According to Chris Matthews, the radically pro-abortion Kathleen Sebelius has "done more to reduce the number of unwanted pregnancies than anyone in this country." Matthews assailed pro-life demonstrators who approve of "dictatorial laws" to reduce abortion. According to him, these protesters need to give the woman, who has made birth control "free," a "little credit."
The Hardball anchor on Thursday insisted that Sebelius, who as Kansas governor vetoed a partial birth abortion bill and entertained radical doctor George Tiller at the official residence, is a hero. Matthews praised, "It could be argued that this one person has done more to reduce the number of unwanted pregnancies than anyone in our country." [See video below. MP3 audio here.]
Explaining this assertion, Matthews failed to grasp basic economics: "Making birth control free, which is what she has done, will do more to reduce unwanted pregnancies than anything I can imagine."
Making birth control "free" does not make it without cost. It still has to be paid for by someone.
Matthews assailed those who oppose Sebelius speaking at Georgetown University, Friday. He lectured pro-lifers: "This is how we do things in a free society that values life, not with dictatorial laws, but with persuasion."
The MSNBC host attempted to speak on abortion as a practicing Catholic. Previously, Matthews mocked Catholicism as a religion that attracts bigots.
A transcript of the May 17 segment, which aired at 5:57pm EDT, follows:
CHRIS MATTHEWS: Let me finish tonight with this. It's a subtle, for me, recommendation to those protesting the appearance tomorrow by HHS Secretary Kathleen Sebelius at Georgetown University. You oppose her speaking because of her position in support of abortion rights. So, let me propose a thought to you, who like me, value life. Will protesting the secretary's appearance radically reduce the millions of abortions in this country each year? Will it reduce by one? Well, what would? What practical, workable step would radically reduce the number of abortions in this free country of ours? I would suggest that it is reducing the number of unwanted pregnancies. Get the young men having sex with young women to stop having unwanted pregnancies. Stop protesting government officials and start talking to the people actually involved in having these millions of unwanted pregnancies. Tell them, get the word to them as parents, teachers, loved ones that if they're going to have sex, and that's a decision they ought to accept moral responsibility for, please use birth control. Just stop having unwanted pregnancies. This is how we do things in a free society that values life, not with dictatorial laws, but with persuasion. I say this as someone that accepts the moral teaching of my church, but also as someone who accepts the practical need here for effective action, not more protests.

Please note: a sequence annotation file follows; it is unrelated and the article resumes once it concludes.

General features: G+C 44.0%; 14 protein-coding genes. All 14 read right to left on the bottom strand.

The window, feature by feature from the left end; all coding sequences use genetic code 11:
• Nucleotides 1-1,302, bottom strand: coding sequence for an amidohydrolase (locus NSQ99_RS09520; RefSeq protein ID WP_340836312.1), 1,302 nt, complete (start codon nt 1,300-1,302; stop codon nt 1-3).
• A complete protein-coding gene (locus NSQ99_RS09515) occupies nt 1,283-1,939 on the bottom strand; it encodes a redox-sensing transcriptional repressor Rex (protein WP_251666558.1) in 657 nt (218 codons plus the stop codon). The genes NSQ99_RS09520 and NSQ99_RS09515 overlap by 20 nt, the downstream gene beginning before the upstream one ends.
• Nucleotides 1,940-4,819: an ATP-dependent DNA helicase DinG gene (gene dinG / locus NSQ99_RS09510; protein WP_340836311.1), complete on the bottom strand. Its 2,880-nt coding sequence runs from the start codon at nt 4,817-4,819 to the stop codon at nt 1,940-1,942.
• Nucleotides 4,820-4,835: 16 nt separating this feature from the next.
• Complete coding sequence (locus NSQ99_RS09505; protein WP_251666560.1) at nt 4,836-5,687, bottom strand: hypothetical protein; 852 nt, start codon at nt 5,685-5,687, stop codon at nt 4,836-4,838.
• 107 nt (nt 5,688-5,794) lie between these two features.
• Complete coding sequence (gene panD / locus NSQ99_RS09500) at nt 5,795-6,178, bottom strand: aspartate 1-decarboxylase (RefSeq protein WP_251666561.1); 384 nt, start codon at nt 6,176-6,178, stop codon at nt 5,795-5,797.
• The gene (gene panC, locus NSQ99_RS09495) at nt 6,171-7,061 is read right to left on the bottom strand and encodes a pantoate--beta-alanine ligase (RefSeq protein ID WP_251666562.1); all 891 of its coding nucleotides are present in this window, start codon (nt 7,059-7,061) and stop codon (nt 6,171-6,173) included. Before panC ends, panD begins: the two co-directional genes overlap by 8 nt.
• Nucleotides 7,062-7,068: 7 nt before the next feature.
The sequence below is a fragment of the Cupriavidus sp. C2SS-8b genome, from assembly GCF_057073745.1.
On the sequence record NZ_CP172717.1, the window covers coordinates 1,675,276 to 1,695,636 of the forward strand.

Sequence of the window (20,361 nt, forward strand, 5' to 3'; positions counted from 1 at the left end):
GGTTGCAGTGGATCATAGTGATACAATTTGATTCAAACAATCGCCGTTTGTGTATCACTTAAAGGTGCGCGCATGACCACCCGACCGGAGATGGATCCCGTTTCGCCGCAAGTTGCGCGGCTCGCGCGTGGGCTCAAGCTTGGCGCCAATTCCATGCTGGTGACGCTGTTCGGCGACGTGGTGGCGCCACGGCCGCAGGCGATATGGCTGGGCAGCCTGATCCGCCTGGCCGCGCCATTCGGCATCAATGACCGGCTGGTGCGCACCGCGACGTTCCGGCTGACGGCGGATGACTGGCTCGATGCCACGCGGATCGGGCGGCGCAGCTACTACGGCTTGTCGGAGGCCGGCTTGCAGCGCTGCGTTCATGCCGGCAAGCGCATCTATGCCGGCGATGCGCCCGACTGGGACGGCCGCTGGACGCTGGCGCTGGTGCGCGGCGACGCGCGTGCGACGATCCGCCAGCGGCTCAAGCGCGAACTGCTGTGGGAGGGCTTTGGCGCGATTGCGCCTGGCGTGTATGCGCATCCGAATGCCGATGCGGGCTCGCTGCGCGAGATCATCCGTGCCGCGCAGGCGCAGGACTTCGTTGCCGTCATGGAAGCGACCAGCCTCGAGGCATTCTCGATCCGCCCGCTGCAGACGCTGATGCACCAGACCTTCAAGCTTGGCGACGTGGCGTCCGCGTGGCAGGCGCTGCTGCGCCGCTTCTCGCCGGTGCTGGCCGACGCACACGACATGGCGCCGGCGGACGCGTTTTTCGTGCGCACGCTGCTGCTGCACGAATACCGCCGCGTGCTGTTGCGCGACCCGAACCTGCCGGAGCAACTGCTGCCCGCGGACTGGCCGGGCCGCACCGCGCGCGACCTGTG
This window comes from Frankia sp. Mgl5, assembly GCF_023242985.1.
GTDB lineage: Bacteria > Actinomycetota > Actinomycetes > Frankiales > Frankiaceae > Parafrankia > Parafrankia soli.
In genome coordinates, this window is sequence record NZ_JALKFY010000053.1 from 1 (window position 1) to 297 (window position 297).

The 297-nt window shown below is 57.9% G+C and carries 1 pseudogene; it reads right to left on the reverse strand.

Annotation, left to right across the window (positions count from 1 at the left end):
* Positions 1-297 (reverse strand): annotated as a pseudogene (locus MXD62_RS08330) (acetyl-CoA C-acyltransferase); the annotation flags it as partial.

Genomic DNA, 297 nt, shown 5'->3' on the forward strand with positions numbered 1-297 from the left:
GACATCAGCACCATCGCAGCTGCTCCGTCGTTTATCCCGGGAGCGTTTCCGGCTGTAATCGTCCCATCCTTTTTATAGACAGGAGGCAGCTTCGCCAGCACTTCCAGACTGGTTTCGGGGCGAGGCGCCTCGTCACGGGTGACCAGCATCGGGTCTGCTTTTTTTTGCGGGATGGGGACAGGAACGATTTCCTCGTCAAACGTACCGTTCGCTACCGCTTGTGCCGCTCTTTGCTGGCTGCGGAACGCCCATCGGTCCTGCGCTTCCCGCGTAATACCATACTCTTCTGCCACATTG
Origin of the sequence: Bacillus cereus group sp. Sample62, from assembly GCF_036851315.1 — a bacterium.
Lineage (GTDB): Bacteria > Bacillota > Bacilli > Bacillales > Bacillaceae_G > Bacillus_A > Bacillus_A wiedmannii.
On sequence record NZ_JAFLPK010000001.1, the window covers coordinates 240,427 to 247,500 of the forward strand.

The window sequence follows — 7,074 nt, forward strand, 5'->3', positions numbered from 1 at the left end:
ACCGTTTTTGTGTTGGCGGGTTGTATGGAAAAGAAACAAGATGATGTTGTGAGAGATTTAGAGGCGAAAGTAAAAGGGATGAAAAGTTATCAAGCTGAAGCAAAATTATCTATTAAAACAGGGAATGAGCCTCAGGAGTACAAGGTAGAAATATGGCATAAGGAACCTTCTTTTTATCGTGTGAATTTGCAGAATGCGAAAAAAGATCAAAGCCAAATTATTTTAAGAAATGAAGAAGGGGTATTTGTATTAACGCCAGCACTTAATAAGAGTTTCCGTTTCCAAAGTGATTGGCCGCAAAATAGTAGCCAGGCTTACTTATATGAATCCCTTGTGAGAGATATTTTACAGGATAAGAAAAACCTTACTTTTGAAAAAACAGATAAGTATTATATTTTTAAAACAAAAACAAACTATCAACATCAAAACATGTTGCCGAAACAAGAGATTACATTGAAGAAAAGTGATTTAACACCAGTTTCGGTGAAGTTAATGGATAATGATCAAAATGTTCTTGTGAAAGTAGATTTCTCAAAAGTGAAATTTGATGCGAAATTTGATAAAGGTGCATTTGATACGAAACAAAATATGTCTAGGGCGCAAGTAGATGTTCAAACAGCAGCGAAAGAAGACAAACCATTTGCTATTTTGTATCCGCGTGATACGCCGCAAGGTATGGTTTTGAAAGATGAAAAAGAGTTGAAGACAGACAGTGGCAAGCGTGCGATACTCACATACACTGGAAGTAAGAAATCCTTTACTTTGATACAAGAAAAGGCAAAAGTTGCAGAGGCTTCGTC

And now a word about Secretary Sebelius. It could be argued that this one person has done more to reduce the number of unwanted pregnancies than anyone in our country. She's behind the policy of requiring insurance companies to cover birth control. Making birth control free, which is what she has done, will do more to reduce unwanted pregnancies than anything I can imagine. Certainly getting people to stop having sex is another way. Her way will, I bet, have a more dramatic result. It could actually work. I know what the protesters believe, they believe they can stop abortion by protest, by rallies, by stopping people from speaking at graduation ceremonies. Common sense tells me that the way to stop unwanted pregnancies and abortions is not in a graduation ceremony, but on what we used to call dates. It's when a young man and woman are together. We can argue against them having sex, we can also suggest that when relationships become close and respectful, birth control is far better than an unwanted pregnancy. So, here in my role as a secular adviser, I suggest those of us that think that this country would be better off with radically fewer abortions actually begin doing something about it. Kathleen Sebelius deserves credit. Again. Again. It could certainly be argued for her doing her part. Rather than protesting what she's doing, pro-lifers and pro-choicers might think about giving her a little credit, or at least let her speak.